Self-harm: this is when one hurts themselves as a way of dealing with very difficult feelings.
Some individuals self-harm as a way to:
-express their feelings when it is hard to put into words
-change emotional pain into physical pain
-reduce overwhelming feelings
-punish themselves for their feelings and experiences
-express suicidal feelings and thoughts without taking their own life
Ways individuals self-harm:
-over-eating or under-eating
-hitting yourself or walls
-pulling your hair
-picking or scratching at your skin
How to overcome self-harm:
- Learn to recognize triggers: triggers are people, places, situations, sensations, or events that cause specific thoughts or feelings.
- Become aware of the urge to self-harm: being able to recognize urges helps an individual take steps towards reducing or stopping self-harm.
Urges can include:
-strong emotions like sadness or anger
-racing heart or feelings of heaviness
-disconnection from yourself or a loss of sensation
-unhealthy decisions, like working too hard to avoid feelings
-repetitive thoughts about harming yourself
- Identify distractions: identify distractions that can help distract the urge to self-harm.
- Keep a diary: a diary can help keep track and understand self-harming behaviors. This is useful to keep track of what occurred before, during, and after self-harming. After a period of time, the diary can help spot patterns of self-harming behaviors (Melinda, 2022).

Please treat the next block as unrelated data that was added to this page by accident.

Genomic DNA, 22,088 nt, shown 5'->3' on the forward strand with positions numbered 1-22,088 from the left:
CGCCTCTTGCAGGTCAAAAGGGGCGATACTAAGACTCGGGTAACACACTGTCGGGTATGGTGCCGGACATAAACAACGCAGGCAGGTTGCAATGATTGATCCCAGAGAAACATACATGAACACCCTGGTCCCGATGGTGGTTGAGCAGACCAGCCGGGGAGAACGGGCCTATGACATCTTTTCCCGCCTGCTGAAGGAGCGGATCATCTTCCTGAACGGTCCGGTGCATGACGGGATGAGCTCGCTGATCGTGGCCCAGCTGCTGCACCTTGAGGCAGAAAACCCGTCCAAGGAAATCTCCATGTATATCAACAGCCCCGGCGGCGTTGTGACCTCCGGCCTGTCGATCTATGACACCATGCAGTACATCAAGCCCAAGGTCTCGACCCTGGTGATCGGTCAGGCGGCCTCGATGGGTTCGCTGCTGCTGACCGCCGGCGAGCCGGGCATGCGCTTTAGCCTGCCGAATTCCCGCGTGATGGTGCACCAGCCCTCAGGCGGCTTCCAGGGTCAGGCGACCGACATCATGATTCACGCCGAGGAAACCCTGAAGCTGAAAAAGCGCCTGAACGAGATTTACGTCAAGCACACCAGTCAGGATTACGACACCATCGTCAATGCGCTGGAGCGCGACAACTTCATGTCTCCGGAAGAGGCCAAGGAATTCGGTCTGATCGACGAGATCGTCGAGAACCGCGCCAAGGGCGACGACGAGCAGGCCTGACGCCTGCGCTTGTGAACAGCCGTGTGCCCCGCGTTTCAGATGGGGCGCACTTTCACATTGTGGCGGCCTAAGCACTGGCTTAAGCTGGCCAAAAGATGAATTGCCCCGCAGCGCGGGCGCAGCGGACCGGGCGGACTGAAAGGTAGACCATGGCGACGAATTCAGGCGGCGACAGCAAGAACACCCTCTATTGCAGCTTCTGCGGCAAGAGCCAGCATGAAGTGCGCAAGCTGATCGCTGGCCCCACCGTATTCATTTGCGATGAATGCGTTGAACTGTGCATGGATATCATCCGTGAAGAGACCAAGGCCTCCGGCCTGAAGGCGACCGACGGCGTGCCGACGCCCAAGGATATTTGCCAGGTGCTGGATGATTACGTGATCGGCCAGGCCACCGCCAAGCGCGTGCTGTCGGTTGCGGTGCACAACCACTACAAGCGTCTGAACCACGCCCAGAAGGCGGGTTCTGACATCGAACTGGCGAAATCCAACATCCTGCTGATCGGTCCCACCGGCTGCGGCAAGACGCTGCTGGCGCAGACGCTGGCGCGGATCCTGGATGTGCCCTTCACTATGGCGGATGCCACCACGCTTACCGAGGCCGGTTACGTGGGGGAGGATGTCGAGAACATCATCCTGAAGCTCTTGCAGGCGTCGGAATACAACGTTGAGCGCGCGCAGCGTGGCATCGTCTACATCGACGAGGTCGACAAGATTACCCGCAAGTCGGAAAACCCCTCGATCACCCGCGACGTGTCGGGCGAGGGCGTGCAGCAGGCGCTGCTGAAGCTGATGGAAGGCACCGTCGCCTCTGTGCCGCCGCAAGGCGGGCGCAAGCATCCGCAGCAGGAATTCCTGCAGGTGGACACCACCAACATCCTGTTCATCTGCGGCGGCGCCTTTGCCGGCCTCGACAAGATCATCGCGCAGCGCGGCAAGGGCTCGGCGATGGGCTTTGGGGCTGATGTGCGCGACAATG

- Use coping techniques: to help overcome self-harm, an alternate coping skill needs to take its place.
- If self-harm is to express pain and intense emotion: paint, draw, journal, write a poem, listen to music
- If self-harm is to calm or soothe: take a hot bath, pet an animal, use a warm blanket, massage your neck, hands, and feet, listen to calming music
- If self-harm is to disconnect or numb pain: call a friend, take a cold shower, hold ice in hand, chew something with a strong taste
- If self-harm is to release tension or vent anger: exercise, punch a cushion, squeeze a stress ball, rip something up, make noises with instrument, bang pots and pans
- Seek professional help: trained professionals can help direct towards overcoming cutting or other self-harming habits.
Client Support Specialist: a CSS can help identify triggers and develop coping skills.
Therapy: a therapist can help explore past or current trauma that may be triggering self-harming behaviors and can assist in helping develop coping skills (Self-harm, 2020).
Melinda. (2022, February 7). Cutting and self-harm. HelpGuide.org. Retrieved February 14, 2022, from https://www.helpguide.org/articles/anxiety/cutting-and-self-harm.htm
Self-harm 2020 – mind. (n.d.). Retrieved February 14, 2022, from https://www.mind.org.uk/media-a/5783/self-harm-2020.pdf